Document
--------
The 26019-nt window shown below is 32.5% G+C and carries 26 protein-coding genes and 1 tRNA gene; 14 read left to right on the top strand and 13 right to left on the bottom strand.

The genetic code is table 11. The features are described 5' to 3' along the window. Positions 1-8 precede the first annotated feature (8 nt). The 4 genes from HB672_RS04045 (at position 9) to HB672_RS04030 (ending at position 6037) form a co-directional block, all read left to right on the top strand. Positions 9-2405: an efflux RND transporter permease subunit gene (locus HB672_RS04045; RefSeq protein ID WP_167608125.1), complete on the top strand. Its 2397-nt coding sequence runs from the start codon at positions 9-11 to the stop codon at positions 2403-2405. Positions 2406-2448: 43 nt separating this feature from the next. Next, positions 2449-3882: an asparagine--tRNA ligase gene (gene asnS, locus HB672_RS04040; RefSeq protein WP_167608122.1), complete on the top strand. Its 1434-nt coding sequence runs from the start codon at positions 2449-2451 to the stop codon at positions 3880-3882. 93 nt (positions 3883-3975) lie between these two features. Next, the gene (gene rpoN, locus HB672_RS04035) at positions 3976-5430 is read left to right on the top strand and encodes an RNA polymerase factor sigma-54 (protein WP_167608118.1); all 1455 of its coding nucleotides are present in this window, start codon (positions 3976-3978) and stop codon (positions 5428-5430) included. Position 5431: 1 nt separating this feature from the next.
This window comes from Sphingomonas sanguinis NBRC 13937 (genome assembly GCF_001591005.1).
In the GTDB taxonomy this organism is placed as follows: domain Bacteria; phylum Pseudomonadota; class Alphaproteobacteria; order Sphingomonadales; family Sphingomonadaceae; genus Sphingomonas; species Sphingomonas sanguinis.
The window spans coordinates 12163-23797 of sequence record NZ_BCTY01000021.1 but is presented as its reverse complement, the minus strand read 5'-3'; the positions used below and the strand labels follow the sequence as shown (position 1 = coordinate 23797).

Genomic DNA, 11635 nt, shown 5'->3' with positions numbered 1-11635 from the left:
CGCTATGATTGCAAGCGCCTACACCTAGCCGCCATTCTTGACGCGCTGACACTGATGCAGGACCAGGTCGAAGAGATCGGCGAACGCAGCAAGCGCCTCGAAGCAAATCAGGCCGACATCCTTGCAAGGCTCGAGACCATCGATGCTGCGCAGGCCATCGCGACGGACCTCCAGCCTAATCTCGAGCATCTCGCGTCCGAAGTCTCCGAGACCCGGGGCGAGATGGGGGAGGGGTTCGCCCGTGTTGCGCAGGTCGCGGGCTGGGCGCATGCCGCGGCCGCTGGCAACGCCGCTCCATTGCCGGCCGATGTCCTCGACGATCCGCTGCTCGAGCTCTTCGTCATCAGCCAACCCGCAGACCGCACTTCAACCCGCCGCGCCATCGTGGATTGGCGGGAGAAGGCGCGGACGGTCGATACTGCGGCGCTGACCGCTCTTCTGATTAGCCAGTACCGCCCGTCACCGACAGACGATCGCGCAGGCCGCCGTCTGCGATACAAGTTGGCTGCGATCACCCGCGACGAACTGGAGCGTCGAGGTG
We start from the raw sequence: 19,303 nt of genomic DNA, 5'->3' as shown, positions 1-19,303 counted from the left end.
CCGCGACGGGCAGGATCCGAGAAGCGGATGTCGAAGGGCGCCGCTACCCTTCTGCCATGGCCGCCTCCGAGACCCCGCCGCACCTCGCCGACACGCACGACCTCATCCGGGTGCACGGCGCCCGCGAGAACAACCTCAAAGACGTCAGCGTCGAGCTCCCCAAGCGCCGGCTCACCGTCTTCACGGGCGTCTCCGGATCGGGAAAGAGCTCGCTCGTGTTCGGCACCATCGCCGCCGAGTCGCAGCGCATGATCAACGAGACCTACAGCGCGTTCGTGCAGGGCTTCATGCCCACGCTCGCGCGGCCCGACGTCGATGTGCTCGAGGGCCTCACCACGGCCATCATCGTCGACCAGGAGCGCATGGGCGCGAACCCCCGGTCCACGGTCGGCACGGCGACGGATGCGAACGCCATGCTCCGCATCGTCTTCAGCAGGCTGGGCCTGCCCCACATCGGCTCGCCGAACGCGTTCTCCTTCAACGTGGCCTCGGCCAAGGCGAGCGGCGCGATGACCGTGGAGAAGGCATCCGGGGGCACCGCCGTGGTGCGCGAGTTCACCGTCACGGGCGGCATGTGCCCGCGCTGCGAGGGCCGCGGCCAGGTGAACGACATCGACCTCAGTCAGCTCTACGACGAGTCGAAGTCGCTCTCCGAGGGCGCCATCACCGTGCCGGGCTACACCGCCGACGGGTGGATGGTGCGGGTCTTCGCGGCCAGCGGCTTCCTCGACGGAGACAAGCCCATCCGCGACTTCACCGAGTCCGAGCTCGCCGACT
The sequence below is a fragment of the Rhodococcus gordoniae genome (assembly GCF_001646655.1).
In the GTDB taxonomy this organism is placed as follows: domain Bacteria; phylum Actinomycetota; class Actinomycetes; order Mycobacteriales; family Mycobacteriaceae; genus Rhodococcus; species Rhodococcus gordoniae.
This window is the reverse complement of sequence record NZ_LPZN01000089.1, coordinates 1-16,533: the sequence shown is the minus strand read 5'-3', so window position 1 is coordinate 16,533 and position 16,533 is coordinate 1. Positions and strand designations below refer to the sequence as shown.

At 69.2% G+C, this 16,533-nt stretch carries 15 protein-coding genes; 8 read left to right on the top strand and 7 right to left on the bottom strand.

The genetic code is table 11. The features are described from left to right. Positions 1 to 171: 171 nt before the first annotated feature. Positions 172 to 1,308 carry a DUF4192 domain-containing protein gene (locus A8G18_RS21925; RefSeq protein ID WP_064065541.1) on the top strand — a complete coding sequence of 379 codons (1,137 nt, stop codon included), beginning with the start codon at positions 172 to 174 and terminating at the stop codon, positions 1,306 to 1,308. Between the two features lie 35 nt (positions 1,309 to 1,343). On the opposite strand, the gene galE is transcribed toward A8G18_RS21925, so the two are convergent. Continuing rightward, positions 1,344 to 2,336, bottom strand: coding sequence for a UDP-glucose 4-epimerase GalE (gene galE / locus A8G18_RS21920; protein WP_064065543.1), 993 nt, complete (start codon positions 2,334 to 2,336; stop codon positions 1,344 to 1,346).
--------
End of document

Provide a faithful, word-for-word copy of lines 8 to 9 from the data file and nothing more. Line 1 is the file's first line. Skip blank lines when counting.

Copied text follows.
We start from the raw sequence: 19,303 nt of genomic DNA, 5'->3' as shown, positions 1-19,303 counted from the left end.
CCGCGACGGGCAGGATCCGAGAAGCGGATGTCGAAGGGCGCCGCTACCCTTCTGCCATGGCCGCCTCCGAGACCCCGCCGCACCTCGCCGACACGCACGACCTCATCCGGGTGCACGGCGCCCGCGAGAACAACCTCAAAGACGTCAGCGTCGAGCTCCCCAAGCGCCGGCTCACCGTCTTCACGGGCGTCTCCGGATCGGGAAAGAGCTCGCTCGTGTTCGGCACCATCGCCGCCGAGTCGCAGCGCATGATCAACGAGACCTACAGCGCGTTCGTGCAGGGCTTCATGCCCACGCTCGCGCGGCCCGACGTCGATGTGCTCGAGGGCCTCACCACGGCCATCATCGTCGACCAGGAGCGCATGGGCGCGAACCCCCGGTCCACGGTCGGCACGGCGACGGATGCGAACGCCATGCTCCGCATCGTCTTCAGCAGGCTGGGCCTGCCCCACATCGGCTCGCCGAACGCGTTCTCCTTCAACGTGGCCTCGGCCAAGGCGAGCGGCGCGATGACCGTGGAGAAGGCATCCGGGGGCACCGCCGTGGTGCGCGAGTTCACCGTCACGGGCGGCATGTGCCCGCGCTGCGAGGGCCGCGGCCAGGTGAACGACATCGACCTCAGTCAGCTCTACGACGAGTCGAAGTCGCTCTCCGAGGGCGCCATCACCGTGCCGGGCTACACCGCCGACGGGTGGATGGTGCGGGTCTTCGCGGCCAGCGGCTTCCTCGACGGAGACAAGCCCATCCGCGACTTCACCGAGTCCGAGCTCGCCGACT